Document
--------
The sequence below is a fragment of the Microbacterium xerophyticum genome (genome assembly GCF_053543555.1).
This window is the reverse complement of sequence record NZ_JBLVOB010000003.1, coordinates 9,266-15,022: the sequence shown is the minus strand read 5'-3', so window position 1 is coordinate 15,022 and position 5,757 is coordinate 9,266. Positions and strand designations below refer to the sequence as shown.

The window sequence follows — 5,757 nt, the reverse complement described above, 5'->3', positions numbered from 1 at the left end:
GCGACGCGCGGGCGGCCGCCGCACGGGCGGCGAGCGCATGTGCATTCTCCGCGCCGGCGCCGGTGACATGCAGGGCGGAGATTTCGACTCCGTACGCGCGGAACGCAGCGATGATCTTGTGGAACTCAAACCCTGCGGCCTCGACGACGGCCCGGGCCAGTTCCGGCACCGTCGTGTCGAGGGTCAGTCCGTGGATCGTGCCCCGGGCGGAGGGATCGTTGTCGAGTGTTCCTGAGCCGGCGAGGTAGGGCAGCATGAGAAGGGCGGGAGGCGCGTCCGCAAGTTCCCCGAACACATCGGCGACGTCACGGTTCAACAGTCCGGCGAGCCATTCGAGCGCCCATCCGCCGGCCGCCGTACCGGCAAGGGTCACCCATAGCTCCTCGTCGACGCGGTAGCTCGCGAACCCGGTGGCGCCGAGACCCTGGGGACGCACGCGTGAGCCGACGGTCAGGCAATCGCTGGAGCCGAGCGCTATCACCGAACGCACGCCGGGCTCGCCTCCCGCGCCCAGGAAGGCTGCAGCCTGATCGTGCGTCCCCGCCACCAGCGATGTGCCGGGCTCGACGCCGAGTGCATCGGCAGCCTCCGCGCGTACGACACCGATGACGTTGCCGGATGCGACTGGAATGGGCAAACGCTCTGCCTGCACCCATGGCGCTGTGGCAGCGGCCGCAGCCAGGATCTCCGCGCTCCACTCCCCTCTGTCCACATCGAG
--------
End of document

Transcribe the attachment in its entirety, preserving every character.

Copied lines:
The sequence below is a fragment of the Microbacterium xerophyticum genome (genome assembly GCF_053543555.1).
This window is the reverse complement of sequence record NZ_JBLVOB010000003.1, coordinates 9,266-15,022: the sequence shown is the minus strand read 5'-3', so window position 1 is coordinate 15,022 and position 5,757 is coordinate 9,266. Positions and strand designations below refer to the sequence as shown.

The window sequence follows — 5,757 nt, the reverse complement described above, 5'->3', positions numbered from 1 at the left end:
GCGACGCGCGGGCGGCCGCCGCACGGGCGGCGAGCGCATGTGCATTCTCCGCGCCGGCGCCGGTGACATGCAGGGCGGAGATTTCGACTCCGTACGCGCGGAACGCAGCGATGATCTTGTGGAACTCAAACCCTGCGGCCTCGACGACGGCCCGGGCCAGTTCCGGCACCGTCGTGTCGAGGGTCAGTCCGTGGATCGTGCCCCGGGCGGAGGGATCGTTGTCGAGTGTTCCTGAGCCGGCGAGGTAGGGCAGCATGAGAAGGGCGGGAGGCGCGTCCGCAAGTTCCCCGAACACATCGGCGACGTCACGGTTCAACAGTCCGGCGAGCCATTCGAGCGCCCATCCGCCGGCCGCCGTACCGGCAAGGGTCACCCATAGCTCCTCGTCGACGCGGTAGCTCGCGAACCCGGTGGCGCCGAGACCCTGGGGACGCACGCGTGAGCCGACGGTCAGGCAATCGCTGGAGCCGAGCGCTATCACCGAACGCACGCCGGGCTCGCCTCCCGCGCCCAGGAAGGCTGCAGCCTGATCGTGCGTCCCCGCCACCAGCGATGTGCCGGGCTCGACGCCGAGTGCATCGGCAGCCTCCGCGCGTACGACACCGATGACGTTGCCGGATGCGACTGGAATGGGCAAACGCTCTGCCTGCACCCATGGCGCTGTGGCAGCGGCCGCAGCCAGGATCTCCGCGCTCCACTCCCCTCTGTCCACATCGAG